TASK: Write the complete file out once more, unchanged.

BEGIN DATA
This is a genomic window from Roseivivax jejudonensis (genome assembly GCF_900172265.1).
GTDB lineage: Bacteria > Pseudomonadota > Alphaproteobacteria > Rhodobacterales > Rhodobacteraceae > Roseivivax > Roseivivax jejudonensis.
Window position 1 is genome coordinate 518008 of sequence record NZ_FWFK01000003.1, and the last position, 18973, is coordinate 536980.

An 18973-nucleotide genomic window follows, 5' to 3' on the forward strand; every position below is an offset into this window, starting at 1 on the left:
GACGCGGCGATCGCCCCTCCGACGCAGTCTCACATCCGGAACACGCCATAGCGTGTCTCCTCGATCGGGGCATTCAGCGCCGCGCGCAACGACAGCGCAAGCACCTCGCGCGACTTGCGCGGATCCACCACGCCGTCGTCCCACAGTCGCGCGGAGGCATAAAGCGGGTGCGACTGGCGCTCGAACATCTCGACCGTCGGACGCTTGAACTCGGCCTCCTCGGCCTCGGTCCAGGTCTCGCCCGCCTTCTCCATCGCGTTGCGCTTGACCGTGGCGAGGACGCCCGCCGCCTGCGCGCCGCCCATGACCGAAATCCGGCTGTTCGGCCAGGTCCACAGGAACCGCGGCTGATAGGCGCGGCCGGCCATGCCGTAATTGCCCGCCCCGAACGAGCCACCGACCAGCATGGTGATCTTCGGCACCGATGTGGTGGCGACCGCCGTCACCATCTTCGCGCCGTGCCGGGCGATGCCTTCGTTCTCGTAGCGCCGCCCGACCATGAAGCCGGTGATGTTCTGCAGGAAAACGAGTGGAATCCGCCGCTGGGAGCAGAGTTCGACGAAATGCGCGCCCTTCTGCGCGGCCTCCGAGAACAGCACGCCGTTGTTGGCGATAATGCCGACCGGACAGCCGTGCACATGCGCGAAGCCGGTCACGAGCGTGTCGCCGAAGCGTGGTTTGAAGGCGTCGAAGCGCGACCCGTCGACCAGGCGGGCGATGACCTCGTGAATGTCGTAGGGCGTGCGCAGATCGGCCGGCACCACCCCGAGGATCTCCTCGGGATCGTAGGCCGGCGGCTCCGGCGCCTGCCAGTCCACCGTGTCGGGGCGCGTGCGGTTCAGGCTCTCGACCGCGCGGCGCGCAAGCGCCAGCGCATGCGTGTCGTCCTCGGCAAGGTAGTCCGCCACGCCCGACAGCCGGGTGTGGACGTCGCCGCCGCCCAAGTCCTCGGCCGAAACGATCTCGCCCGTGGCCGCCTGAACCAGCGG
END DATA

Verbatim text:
This is a genomic window from Roseivivax jejudonensis (genome assembly GCF_900172265.1).
GTDB lineage: Bacteria > Pseudomonadota > Alphaproteobacteria > Rhodobacterales > Rhodobacteraceae > Roseivivax > Roseivivax jejudonensis.
Window position 1 is genome coordinate 518008 of sequence record NZ_FWFK01000003.1, and the last position, 18973, is coordinate 536980.

An 18973-nucleotide genomic window follows, 5' to 3' on the forward strand; every position below is an offset into this window, starting at 1 on the left:
GACGCGGCGATCGCCCCTCCGACGCAGTCTCACATCCGGAACACGCCATAGCGTGTCTCCTCGATCGGGGCATTCAGCGCCGCGCGCAACGACAGCGCAAGCACCTCGCGCGACTTGCGCGGATCCACCACGCCGTCGTCCCACAGTCGCGCGGAGGCATAAAGCGGGTGCGACTGGCGCTCGAACATCTCGACCGTCGGACGCTTGAACTCGGCCTCCTCGGCCTCGGTCCAGGTCTCGCCCGCCTTCTCCATCGCGTTGCGCTTGACCGTGGCGAGGACGCCCGCCGCCTGCGCGCCGCCCATGACCGAAATCCGGCTGTTCGGCCAGGTCCACAGGAACCGCGGCTGATAGGCGCGGCCGGCCATGCCGTAATTGCCCGCCCCGAACGAGCCACCGACCAGCATGGTGATCTTCGGCACCGATGTGGTGGCGACCGCCGTCACCATCTTCGCGCCGTGCCGGGCGATGCCTTCGTTCTCGTAGCGCCGCCCGACCATGAAGCCGGTGATGTTCTGCAGGAAAACGAGTGGAATCCGCCGCTGGGAGCAGAGTTCGACGAAATGCGCGCCCTTCTGCGCGGCCTCCGAGAACAGCACGCCGTTGTTGGCGATAATGCCGACCGGACAGCCGTGCACATGCGCGAAGCCGGTCACGAGCGTGTCGCCGAAGCGTGGTTTGAAGGCGTCGAAGCGCGACCCGTCGACCAGGCGGGCGATGACCTCGTGAATGTCGTAGGGCGTGCGCAGATCGGCCGGCACCACCCCGAGGATCTCCTCGGGATCGTAGGCCGGCGGCTCCGGCGCCTGCCAGTCCACCGTGTCGGGGCGCGTGCGGTTCAGGCTCTCGACCGCGCGGCGCGCAAGCGCCAGCGCATGCGTGTCGTCCTCGGCAAGGTAGTCCGCCACGCCCGACAGCCGGGTGTGGACGTCGCCGCCGCCCAAGTCCTCGGCCGAAACGATCTCGCCCGTGGCCGCCTGAACCAGCGG